This week we get to hear life stories from a wonderful human and artist called Henry Fraser.
Talking to Henry reminded me of the transformative power of mindset and will. Two parts of us that we don’t need a working body to use.
A devastating accident in the shallows of a Portuguese beach left Henry, at age 17, paralysed from the shoulders down. He’d just finished his exams and was a promising rugby player for a premiership winning club. Now, in a flash, he was in hospital and unable to move. He spent six months there, enduring the worst day of his life, a day where he felt powerless and so desperately consumed with grief for the incomprehensible new direction he must take. He couldn’t sit up straight and had a tracheotomy and an oxygen tank and couldn’t even hug his mother. He caught sight of himself in the mirror – four stone lighter – for the first time in months. He broke down and couldn’t stop.
Then a moment came where he realised there was no one to blame, he’d felt everything he needed to grieve and he felt the cool calm of acceptance within himself. Anger and bitterness were fruitless. He developed a game plan and focused on individual goals.
Now, in his late 20s, Henry has seized the wild animal of life by the horns. He began to explore the art that he loved as a child, gaining a stunning skill as a mouth artist. He talks publicly in various events around the country, has written an acclaimed book – with foreword by JK Rowling no less – and been on the Jonathan Ross Show.
Henry does not dwell on the sliding doors of possibility that will stay forever in the past. He lives mindfully with what is, what he has now, his incredible community and the joys he can harvest in the every day. And I tell you, he’s an example to all of us with both able bodies and disabilities to focus on putting the life into living. Doing what we can and being grateful for the everyday peace and beauty. He’s lost his physicality and has moved his strength to his mind, from a life of seeing his physical body as his strength. He’s also an inspiring of example of the importance of letting go and grieving. As he says in our conversation, he did not hold back every time he felt the need to release emotions.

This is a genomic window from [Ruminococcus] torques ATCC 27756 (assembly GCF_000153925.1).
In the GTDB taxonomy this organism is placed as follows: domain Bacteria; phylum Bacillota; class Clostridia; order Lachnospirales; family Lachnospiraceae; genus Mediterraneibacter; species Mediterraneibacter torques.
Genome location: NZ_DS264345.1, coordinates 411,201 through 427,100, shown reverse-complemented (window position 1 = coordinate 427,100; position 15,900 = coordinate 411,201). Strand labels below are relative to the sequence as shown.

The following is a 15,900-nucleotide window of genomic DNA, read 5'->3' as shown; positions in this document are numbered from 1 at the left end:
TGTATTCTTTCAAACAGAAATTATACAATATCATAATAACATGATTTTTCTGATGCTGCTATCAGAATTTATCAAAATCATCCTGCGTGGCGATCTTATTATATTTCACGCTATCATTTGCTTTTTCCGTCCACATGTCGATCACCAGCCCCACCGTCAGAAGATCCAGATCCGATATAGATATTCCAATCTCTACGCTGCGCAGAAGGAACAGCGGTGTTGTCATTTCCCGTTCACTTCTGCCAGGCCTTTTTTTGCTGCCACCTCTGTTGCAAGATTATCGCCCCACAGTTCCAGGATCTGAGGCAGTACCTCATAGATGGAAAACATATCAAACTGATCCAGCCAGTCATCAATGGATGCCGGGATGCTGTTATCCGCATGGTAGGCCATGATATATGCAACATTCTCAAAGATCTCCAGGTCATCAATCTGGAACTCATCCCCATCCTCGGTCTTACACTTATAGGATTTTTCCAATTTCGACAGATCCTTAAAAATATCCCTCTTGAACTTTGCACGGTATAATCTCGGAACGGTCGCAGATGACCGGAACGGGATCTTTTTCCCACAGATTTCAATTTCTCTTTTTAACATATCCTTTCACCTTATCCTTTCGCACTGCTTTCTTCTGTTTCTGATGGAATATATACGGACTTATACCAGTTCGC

We talked about Henry’s life and state of mind before the accident in Portugal where his spinal chord was severed and crushed; what his time in hospital felt like mentally and physically; his approach to staying mentally healthy; the joys and challenges in his day-to-day; how his work as a mouth artist has evolved; what constitutes therapy; and the progress needed in the treatment and therapy of those with disabilities.
Go see Henry’s art for yourself through the show notes below. It’s quite something. Please show him a huge dose of love on social and why not share it along with the link for the episode in a quick tweet or story. Also check out Patreon to support the show and access new bonus content going up next week.
Check out the episode from Friday at 8am UK in the usual places: